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The Oxford English Dictionary and most scholars state that sincerity from sincere is derived from the Latin sincerus meaning clean, pure, sound (1525–35). Sincerus may have once meant "one growth" (not mixed), from sin- (one) and crescere (to grow). Crescere is cognate with "Ceres," the goddess of grain, as in "cereal."
According to the American Heritage Dictionary, the Latin word sincerus is derived from the Indo-European root *sm̥kēros, itself derived from the zero-grade of *sem (one) and the suffixed, lengthened e-grade of *ker (grow), generating the underlying meaning of one growth, hence pure, clean.
An often repeated folk etymology proposes that sincere is derived from the Latin sine = without, cera = wax. According to one popular explanation, dishonest sculptors in Rome or Greece would cover flaws in their work with wax to deceive the viewer; therefore, a sculpture "without wax" would mean honesty in its perfection. In its early days, the word could refer to the immaterial and material. It has been said, "One spoke of sincere wine...simply to mean that it had not been adulterated, or, as was once said, sophisticated." Another explanation is that this etymology "is derived from a Greeks-bearing-gifts story of deceit and betrayal. For the feat of victory, the Romans demanded the handing over of obligatory tributes. Following bad advice, the Greeks resorted to some faux-marble statues made of wax, which they offered as tribute. These promptly melted in the warm Greek sun." The Oxford English Dictionary states, however, that "there is no probability in the old explanation from sine cera 'without wax".
The popularity of the without wax etymology is reflected in its use as a minor subplot in Dan Brown's 1998 thriller novel Digital Fortress, though Brown attributes it to the Spanish language, not Latin. Reference to the same etymology, this time attributed to Latin, later appears in his 2009 novel, The Lost Symbol.
In Western societies
First discussed by Aristotle in his Nicomachean Ethics, it resurfaced to become an ideal (virtue) in Europe and North America in the 17th century; and it gained considerable momentum during the Romantic movement, when sincerity was first celebrated as an artistic and social ideal, exemplified in the writings of Thomas Carlyle and John Henry Newman. Indeed, in middle to late nineteenth century America, sincerity was an idea reflected in mannerisms, hairstyles, women's dress, and the literature of the time.
Literary critic Lionel Trilling dealt with the subject of sincerity, its roots, its evolution, its moral quotient, and its relationship to authenticity in a series of lectures published under the title Sincerity and Authenticity.
In the Islamic context, sincerity means: being free from worldly motives and it is against hypocrisy. In the Qur'an, all acts of worship and human life should be motivated by the pleasure of God, and the prophets of God have called man to sincere servitude in all aspects of life. Sincerity in Islam is divided into sincerity in belief and sincerity in action. Sincerity in belief means monotheism; in other words not associating partners with God, and sincerity in action means performing sincere worship only for God.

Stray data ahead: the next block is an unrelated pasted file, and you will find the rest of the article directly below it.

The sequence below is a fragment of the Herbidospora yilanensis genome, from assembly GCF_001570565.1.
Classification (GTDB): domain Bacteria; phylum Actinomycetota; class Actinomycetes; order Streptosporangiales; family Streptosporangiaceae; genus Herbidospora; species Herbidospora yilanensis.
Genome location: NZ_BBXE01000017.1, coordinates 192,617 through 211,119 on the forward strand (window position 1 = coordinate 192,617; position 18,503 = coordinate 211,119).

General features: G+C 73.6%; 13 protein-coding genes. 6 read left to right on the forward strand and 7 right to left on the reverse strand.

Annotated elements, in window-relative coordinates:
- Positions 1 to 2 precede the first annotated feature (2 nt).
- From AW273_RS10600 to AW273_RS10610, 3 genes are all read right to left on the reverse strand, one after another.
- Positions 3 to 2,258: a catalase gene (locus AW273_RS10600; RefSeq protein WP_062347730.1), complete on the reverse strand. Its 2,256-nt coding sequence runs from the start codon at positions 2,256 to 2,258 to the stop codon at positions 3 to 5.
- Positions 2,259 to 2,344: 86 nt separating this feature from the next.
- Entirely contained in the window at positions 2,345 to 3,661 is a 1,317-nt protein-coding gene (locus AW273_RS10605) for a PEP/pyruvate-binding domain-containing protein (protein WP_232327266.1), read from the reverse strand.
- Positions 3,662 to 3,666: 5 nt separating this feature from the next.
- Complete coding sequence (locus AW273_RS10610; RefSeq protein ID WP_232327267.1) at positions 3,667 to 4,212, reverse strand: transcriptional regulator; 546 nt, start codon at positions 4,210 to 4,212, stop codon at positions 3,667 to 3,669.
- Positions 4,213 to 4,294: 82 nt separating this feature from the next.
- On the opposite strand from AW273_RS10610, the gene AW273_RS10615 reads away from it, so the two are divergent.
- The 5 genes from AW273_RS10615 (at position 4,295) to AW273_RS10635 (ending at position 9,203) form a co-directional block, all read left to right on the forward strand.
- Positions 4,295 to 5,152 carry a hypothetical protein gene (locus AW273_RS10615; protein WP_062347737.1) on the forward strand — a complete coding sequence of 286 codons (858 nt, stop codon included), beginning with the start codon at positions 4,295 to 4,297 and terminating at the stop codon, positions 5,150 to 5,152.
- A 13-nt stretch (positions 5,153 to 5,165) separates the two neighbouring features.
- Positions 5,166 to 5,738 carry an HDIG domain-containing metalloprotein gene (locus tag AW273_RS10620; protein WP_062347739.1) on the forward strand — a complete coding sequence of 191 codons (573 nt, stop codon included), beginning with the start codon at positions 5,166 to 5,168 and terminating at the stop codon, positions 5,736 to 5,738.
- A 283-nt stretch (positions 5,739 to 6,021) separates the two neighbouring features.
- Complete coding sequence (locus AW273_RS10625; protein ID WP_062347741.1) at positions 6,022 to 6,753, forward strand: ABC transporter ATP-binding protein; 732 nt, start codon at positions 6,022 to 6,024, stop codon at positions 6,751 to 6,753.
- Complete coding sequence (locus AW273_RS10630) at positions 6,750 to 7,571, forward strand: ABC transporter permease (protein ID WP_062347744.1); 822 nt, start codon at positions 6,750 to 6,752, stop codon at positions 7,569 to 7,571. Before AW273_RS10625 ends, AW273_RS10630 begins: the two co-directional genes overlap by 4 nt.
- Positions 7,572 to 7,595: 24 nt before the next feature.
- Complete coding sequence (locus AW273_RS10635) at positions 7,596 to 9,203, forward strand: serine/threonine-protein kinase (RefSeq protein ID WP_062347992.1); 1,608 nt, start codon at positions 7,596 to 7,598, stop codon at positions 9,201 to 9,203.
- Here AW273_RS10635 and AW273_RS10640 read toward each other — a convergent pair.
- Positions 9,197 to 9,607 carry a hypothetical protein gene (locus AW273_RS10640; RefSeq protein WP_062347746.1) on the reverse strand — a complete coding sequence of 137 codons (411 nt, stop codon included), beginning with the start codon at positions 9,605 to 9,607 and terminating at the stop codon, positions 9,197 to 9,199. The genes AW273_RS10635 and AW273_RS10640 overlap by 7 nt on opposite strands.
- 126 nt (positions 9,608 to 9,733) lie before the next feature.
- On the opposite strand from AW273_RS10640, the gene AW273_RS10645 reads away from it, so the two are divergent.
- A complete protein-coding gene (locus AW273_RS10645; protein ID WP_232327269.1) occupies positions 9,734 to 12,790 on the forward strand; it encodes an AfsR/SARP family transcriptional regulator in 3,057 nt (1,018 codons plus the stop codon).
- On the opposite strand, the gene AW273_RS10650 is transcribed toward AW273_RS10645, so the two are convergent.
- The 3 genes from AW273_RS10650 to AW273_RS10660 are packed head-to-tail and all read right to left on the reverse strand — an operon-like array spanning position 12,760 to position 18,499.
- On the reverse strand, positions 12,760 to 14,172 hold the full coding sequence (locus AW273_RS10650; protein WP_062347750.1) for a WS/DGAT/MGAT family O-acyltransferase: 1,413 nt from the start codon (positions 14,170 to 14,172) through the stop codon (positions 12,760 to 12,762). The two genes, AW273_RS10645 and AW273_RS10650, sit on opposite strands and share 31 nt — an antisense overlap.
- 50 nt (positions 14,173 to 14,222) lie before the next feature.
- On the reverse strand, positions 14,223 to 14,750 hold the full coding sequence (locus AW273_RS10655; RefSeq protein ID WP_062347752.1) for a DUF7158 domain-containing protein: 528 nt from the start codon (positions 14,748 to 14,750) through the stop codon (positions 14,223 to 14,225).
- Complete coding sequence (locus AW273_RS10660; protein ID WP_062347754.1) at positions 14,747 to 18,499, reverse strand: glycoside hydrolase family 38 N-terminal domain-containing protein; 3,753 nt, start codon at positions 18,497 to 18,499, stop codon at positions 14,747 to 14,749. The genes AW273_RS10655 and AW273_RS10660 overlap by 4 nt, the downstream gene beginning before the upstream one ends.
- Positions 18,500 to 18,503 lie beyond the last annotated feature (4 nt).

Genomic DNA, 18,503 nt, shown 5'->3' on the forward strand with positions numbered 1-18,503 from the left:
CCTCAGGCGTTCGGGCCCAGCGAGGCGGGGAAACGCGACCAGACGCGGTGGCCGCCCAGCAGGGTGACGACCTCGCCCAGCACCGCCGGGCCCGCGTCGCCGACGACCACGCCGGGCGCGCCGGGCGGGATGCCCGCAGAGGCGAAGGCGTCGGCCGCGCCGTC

In Confucian societies
Beyond the Western culture, sincerity is notably developed as a virtue in Confucian societies (China, Korea, and Japan). The concept of chéng (誠、诚) — as expounded in two of the Confucian classics, the Da Xue and the Zhong Yong — is generally translated as sincerity. As in the West, the term implies a congruence of avowal and inner feeling, but inner feeling is in turn ideally responsive to ritual propriety and social hierarchy. Specifically, Confucian's Analects contains the following statement in Chapter I: (主忠信。毋友不如己者。過，則勿憚改。) "Hold faithfulness and sincerity as first principles. Then no friends would not be like yourself (all friends would be as loyal as yourself). If you make a mistake, do not be afraid to correct it."
Thus, even today, a powerful leader will praise leaders of other realms as "sincere" to the extent that they do know their place in the sense of fulfilling a role in the drama of life. In Japanese the character for chéng may be pronounced makoto, which carries still more strongly the sense of loyal avowal and belief.
- A 1912 novel by Warwick Deeping is also called Sincerity.
- Insincere charm
- Radical Honesty
- Sincerely (disambiguation)
- New Sincerity
- "Definition of 'sincerity' - Collins English Dictionary". www.collinsdictionary.com.
- "sincerity - Search Online Etymology Dictionary". www.etymonline.com.
- Bob Edwards. Origin of the word cereal. National Public Radio (NPR). Show: Morning Edition (11:00 AM on ET) October 21, 1999.
- Bartleby.com Archived 2007-10-17 at the Wayback Machine
- Trilling, Lionel (1972). Sincerity and Authenticity. Cambridge, Massachusetts: Harvard University Press. pp. 12–13.
- Ruth Wajnryb. "If you hear buzzing, get the wax out of your ears"; Words. Sydney Morning Herald (Australia). Spectrum; Books; Pg. 32. November 18, 2006.
- Tillotson, Geoffrey (1978). "'Earnestness'". A View of Victorian literature. Oxford: Clarendon Press. pp. 23–54. ISBN 978-0-19-812044-5.
- "SparkNotes: Nicomachean Ethics: Book IV". www.sparknotes.com.
- Aristotle (12 January 1996). The Nicomachean Ethics. Wordsworth Editions. ISBN 9781853264610 – via Google Books.
- Tabarsi, Majma 'al-Bayan, vol. 3, p. 319.
- Skeat, Walter William (June 17, 2005). An Etymological Dictionary of the English Language. Dover Publications. p. 555